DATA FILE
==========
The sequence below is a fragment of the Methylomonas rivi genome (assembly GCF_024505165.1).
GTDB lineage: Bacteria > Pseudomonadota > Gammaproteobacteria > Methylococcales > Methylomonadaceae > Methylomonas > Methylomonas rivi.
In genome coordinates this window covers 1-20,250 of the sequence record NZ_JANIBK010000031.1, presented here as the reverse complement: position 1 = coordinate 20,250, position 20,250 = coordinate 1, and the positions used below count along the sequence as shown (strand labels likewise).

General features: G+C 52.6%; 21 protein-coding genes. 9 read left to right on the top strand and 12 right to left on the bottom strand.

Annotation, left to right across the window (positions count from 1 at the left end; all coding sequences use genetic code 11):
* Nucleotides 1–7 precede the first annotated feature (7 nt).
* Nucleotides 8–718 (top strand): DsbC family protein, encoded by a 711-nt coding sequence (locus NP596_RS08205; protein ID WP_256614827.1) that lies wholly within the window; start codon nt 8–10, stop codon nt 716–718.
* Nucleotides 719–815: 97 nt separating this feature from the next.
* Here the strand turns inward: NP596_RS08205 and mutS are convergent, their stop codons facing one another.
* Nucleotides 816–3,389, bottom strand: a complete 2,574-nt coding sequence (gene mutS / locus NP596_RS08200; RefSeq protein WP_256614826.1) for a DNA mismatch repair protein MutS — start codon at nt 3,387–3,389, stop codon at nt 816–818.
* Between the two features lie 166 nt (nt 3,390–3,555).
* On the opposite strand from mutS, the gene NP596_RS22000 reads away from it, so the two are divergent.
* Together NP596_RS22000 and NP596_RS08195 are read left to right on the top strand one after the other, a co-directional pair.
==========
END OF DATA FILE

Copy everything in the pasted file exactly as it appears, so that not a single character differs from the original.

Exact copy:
The sequence below is a fragment of the Methylomonas rivi genome (assembly GCF_024505165.1).
GTDB lineage: Bacteria > Pseudomonadota > Gammaproteobacteria > Methylococcales > Methylomonadaceae > Methylomonas > Methylomonas rivi.
In genome coordinates this window covers 1-20,250 of the sequence record NZ_JANIBK010000031.1, presented here as the reverse complement: position 1 = coordinate 20,250, position 20,250 = coordinate 1, and the positions used below count along the sequence as shown (strand labels likewise).

General features: G+C 52.6%; 21 protein-coding genes. 9 read left to right on the top strand and 12 right to left on the bottom strand.

Annotation, left to right across the window (positions count from 1 at the left end; all coding sequences use genetic code 11):
* Nucleotides 1–7 precede the first annotated feature (7 nt).
* Nucleotides 8–718 (top strand): DsbC family protein, encoded by a 711-nt coding sequence (locus NP596_RS08205; protein ID WP_256614827.1) that lies wholly within the window; start codon nt 8–10, stop codon nt 716–718.
* Nucleotides 719–815: 97 nt separating this feature from the next.
* Here the strand turns inward: NP596_RS08205 and mutS are convergent, their stop codons facing one another.
* Nucleotides 816–3,389, bottom strand: a complete 2,574-nt coding sequence (gene mutS / locus NP596_RS08200; RefSeq protein WP_256614826.1) for a DNA mismatch repair protein MutS — start codon at nt 3,387–3,389, stop codon at nt 816–818.
* Between the two features lie 166 nt (nt 3,390–3,555).
* On the opposite strand from mutS, the gene NP596_RS22000 reads away from it, so the two are divergent.
* Together NP596_RS22000 and NP596_RS08195 are read left to right on the top strand one after the other, a co-directional pair.